turning more more into a dumping ground of data and where authors whatever they had at the end of their and the of projects they would send it to the publisher and expected to be on their website for ever and I think I'll come back to that but I'll jump to a little conclusion that I have I think the reason why authors and publishers is because they have to fuel to elsewhere if there were many many more good data on guys they would send them but I'll come to that but I just want to use a preview what I want a OK so the general message here that's a publishers cannot cannot guarantee the proper handling and duration of data the course they want to see the authors and that is where the friction Curtis and STM was involved in a project and together with a few more and then organization your audience in the EU project by inside and as part of that project survey In 2009 where we ask researchers where they currently stored in data and there were a 1 and thousands respondents and gave the following feature a not ghosts stays at the computer at work but also that portable air carriers but for example also a large percentage of computers at home whereas for example digital archives and get very little I find that a bit worried an especially if you look as the responses to before we question and that is where would you be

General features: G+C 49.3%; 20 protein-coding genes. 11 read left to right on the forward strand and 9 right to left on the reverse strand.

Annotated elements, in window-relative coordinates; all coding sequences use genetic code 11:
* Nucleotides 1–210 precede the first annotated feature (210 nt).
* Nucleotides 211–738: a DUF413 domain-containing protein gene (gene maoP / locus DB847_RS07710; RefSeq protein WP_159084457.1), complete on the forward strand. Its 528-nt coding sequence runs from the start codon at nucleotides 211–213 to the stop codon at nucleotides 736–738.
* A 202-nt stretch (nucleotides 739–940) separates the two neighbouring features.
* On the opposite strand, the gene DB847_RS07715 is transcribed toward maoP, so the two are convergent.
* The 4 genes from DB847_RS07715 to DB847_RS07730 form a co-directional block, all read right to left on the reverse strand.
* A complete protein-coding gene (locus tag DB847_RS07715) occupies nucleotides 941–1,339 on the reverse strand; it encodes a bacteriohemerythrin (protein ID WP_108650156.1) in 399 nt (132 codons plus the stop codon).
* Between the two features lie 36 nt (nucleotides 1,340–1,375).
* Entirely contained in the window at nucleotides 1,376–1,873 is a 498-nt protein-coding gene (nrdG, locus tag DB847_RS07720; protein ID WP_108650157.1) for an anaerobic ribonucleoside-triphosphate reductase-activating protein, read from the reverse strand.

willing to meet research data and suddenly the digital on price which got such a low percentage as in previous slight rate very hot publishers rate lower than that in the perspective of what they get nowadays so I think you now coming back on that little conclusion that already gave I think there's a lot of demand the research community to have much better and much more anymore data on another EU project in which SCM is false and on which I want to give you a preview to some of the outcomes is project I won't opportunities for data exchange and certain and CFR also in it and you'll hear presentations later from them STM was in working package together with the British Library lead and the Dortch RBB take because we resuming in our data I'm publications of being handles nowadays with key objective to see what kind of impact and and incentives that we could think of an if if there was a combined better chief few integrate data sets and publications it in a more useful ways and what we came to work was 1st of all a definition off if we talk about that kind of data are we talking about is is a sad they and they well we uh put them in and what we call the date of publication pyramids which has 48 is the lowest layer really the role of daytime as as generators and produced an in research project next layers from Andrew Trimble or just described the data collection like you find immunity daytime hours like industry level further up is really the process data and data representation so you make the step from the data for example Intergraph's that that show and a knack condensed form of data and I'm on top of the data as you could find him in publications and now widely structured image life this because it gives a nice way to show all the different ways in which data publications are nowadays connected to study this time at the top of the pyramid of course publications were always had date you know it's not new data publication should do something together is very hard to find a publication that does not have anything but usually In a publication it is very good and very process Cherry aggregated into perhaps 1 figure 1 little table with the most noteworthy process the outcomes of the data that of course it is a very important but this is the most traditional way which entered data has always been an presented the 2nd day it is what you see nowadays happened in supplementary information and to journal articles and that overthrow older stuff that did not fit into the article but that office still want to presented readers among way or the other so the 2nd 1 is a journal for articles supplements if we go to the parents live here that is increasing practice nowadays and and 1 that I think it has a lot of promise for the future and that they a found that is held in data centers and repulsed trees and is referred to from the articles because really there is no need to have the data and the publication in 1 place born and today can really be in different places and I think especially from my own publishers background I think that data centers are much more professional and much more expertise reading data well publishers do what supplements the a way was describes already early this morning by 1st and that they publications or data articles that is really a new thing although quite a spreading and my quite quite fast now and also making use of data in their repositories and but articles are really about describing the data the quality of the way it it can be applied by others set to trap and a it is interesting to see you in a few years ago Herbert to mind and a rhodonite tonight got me we may be the least of all the examples that were the very 1st journals were then period and but since then I also get all kind of example centimeter of journals who were actually doing this already much longer and had had data articles as a separate article site within an amateur but it's interesting to see that there's so much more enthusiasm for it and fish for therefore that of course the most